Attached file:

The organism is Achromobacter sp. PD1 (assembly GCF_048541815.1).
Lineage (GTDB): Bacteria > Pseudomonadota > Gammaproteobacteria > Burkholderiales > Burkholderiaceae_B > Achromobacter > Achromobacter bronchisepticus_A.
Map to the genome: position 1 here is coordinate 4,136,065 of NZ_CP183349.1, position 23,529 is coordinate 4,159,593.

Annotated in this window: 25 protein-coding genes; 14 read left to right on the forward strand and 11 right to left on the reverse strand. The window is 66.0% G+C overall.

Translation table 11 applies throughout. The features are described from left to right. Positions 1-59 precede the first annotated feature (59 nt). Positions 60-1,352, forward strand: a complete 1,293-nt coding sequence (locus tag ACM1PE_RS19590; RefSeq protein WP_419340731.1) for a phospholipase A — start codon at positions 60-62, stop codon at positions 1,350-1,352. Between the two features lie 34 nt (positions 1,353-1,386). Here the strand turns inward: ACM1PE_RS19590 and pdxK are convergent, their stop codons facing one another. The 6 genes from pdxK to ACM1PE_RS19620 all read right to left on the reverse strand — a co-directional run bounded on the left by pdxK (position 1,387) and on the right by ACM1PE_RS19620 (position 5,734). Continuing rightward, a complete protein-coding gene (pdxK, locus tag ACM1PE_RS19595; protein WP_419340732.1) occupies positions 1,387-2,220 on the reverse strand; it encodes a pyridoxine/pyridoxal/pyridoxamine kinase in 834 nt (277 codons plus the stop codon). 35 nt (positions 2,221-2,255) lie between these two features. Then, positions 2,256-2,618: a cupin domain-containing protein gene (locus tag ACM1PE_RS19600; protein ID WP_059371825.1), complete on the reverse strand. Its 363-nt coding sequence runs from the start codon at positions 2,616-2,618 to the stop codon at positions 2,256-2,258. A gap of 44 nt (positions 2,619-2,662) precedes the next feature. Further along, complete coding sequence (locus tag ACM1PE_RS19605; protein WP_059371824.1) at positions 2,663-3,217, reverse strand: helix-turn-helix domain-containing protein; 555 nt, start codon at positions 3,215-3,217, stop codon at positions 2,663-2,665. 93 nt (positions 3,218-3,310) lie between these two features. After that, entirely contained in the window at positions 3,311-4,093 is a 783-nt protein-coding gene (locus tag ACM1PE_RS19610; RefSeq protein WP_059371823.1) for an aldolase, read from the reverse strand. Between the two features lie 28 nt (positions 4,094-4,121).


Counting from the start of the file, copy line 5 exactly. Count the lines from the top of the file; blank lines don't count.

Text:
Translation table 11 applies throughout. The features are described from left to right. Positions 1-59 precede the first annotated feature (59 nt). Positions 60-1,352, forward strand: a complete 1,293-nt coding sequence (locus tag ACM1PE_RS19590; RefSeq protein WP_419340731.1) for a phospholipase A — start codon at positions 60-62, stop codon at positions 1,350-1,352. Between the two features lie 34 nt (positions 1,353-1,386). Here the strand turns inward: ACM1PE_RS19590 and pdxK are convergent, their stop codons facing one another. The 6 genes from pdxK to ACM1PE_RS19620 all read right to left on the reverse strand — a co-directional run bounded on the left by pdxK (position 1,387) and on the right by ACM1PE_RS19620 (position 5,734). Continuing rightward, a complete protein-coding gene (pdxK, locus tag ACM1PE_RS19595; protein WP_419340732.1) occupies positions 1,387-2,220 on the reverse strand; it encodes a pyridoxine/pyridoxal/pyridoxamine kinase in 834 nt (277 codons plus the stop codon). 35 nt (positions 2,221-2,255) lie between these two features. Then, positions 2,256-2,618: a cupin domain-containing protein gene (locus tag ACM1PE_RS19600; protein ID WP_059371825.1), complete on the reverse strand. Its 363-nt coding sequence runs from the start codon at positions 2,616-2,618 to the stop codon at positions 2,256-2,258. A gap of 44 nt (positions 2,619-2,662) precedes the next feature. Further along, complete coding sequence (locus tag ACM1PE_RS19605; protein WP_059371824.1) at positions 2,663-3,217, reverse strand: helix-turn-helix domain-containing protein; 555 nt, start codon at positions 3,215-3,217, stop codon at positions 2,663-2,665. 93 nt (positions 3,218-3,310) lie between these two features. After that, entirely contained in the window at positions 3,311-4,093 is a 783-nt protein-coding gene (locus tag ACM1PE_RS19610; RefSeq protein WP_059371823.1) for an aldolase, read from the reverse strand. Between the two features lie 28 nt (positions 4,094-4,121).